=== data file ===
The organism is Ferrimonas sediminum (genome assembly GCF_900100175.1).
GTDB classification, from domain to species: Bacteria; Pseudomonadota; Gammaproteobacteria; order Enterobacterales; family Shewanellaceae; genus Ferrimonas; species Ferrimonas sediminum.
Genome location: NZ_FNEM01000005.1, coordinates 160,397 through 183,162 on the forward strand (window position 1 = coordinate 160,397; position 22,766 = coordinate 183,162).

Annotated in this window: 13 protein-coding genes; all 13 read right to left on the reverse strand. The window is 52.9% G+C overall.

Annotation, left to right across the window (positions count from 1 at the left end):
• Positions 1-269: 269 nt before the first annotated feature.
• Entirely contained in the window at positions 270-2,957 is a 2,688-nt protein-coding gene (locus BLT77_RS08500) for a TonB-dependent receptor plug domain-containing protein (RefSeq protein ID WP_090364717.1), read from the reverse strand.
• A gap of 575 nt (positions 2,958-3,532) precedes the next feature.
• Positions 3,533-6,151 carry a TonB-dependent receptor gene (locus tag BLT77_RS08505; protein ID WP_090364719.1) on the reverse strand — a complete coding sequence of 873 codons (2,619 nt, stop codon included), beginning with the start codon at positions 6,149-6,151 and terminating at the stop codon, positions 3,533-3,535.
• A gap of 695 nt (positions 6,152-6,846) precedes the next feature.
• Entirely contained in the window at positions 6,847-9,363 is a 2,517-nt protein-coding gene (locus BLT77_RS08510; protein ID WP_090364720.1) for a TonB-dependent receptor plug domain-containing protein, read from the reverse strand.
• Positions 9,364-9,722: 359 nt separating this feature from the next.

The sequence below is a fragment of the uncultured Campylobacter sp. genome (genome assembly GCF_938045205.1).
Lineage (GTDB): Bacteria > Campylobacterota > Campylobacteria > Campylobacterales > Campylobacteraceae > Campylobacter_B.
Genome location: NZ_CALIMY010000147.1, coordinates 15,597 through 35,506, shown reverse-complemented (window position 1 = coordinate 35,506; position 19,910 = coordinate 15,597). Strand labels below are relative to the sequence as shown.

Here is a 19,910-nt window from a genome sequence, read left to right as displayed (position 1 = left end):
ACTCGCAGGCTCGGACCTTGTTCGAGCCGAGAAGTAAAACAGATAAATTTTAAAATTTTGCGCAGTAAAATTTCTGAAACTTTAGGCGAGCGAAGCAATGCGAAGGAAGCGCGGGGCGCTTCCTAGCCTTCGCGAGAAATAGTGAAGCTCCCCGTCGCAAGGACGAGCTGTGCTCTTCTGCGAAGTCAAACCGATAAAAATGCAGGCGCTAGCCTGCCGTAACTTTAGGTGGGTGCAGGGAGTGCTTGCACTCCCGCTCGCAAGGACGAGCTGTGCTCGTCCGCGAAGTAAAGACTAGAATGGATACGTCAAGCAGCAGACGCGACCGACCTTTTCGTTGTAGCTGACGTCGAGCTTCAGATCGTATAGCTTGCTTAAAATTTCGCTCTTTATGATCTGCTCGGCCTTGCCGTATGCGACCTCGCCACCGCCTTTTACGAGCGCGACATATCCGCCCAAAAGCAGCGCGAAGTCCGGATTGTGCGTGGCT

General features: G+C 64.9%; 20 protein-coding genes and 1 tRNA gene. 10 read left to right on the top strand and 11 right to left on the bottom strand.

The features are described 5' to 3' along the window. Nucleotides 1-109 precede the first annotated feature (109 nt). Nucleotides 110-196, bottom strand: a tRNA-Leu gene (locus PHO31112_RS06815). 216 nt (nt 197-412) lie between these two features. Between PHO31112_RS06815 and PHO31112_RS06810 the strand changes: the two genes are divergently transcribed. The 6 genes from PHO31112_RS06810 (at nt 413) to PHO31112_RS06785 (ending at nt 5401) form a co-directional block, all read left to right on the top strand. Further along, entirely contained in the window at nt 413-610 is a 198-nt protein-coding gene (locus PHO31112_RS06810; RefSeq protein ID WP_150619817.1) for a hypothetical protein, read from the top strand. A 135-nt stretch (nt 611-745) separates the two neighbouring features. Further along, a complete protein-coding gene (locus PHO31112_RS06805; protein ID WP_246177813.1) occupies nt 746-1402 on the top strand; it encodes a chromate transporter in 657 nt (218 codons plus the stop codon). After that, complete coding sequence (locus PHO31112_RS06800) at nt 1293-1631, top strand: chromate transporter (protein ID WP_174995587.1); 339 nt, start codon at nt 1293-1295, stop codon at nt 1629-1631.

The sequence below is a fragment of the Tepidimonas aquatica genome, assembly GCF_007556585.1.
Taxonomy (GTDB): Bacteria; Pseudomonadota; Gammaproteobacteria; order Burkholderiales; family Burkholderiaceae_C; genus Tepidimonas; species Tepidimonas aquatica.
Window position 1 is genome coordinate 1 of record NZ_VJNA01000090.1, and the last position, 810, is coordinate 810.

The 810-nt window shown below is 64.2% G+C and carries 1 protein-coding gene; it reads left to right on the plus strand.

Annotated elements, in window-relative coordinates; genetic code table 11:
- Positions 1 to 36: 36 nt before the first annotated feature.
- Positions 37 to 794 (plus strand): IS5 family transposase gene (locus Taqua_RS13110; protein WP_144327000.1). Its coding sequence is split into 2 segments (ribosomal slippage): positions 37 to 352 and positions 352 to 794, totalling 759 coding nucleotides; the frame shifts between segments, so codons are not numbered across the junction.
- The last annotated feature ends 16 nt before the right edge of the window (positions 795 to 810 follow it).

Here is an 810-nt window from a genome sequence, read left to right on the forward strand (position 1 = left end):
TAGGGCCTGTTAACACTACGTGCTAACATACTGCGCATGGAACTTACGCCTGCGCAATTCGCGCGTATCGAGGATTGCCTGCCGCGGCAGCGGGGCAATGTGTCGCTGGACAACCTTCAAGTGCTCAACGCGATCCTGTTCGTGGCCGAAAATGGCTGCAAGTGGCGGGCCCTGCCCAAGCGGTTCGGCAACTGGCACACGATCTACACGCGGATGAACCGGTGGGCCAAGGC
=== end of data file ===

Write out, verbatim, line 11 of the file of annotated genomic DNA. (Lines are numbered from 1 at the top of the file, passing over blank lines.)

• Entirely contained in the window at positions 6,847-9,363 is a 2,517-nt protein-coding gene (locus BLT77_RS08510; protein ID WP_090364720.1) for a TonB-dependent receptor plug domain-containing protein, read from the reverse strand.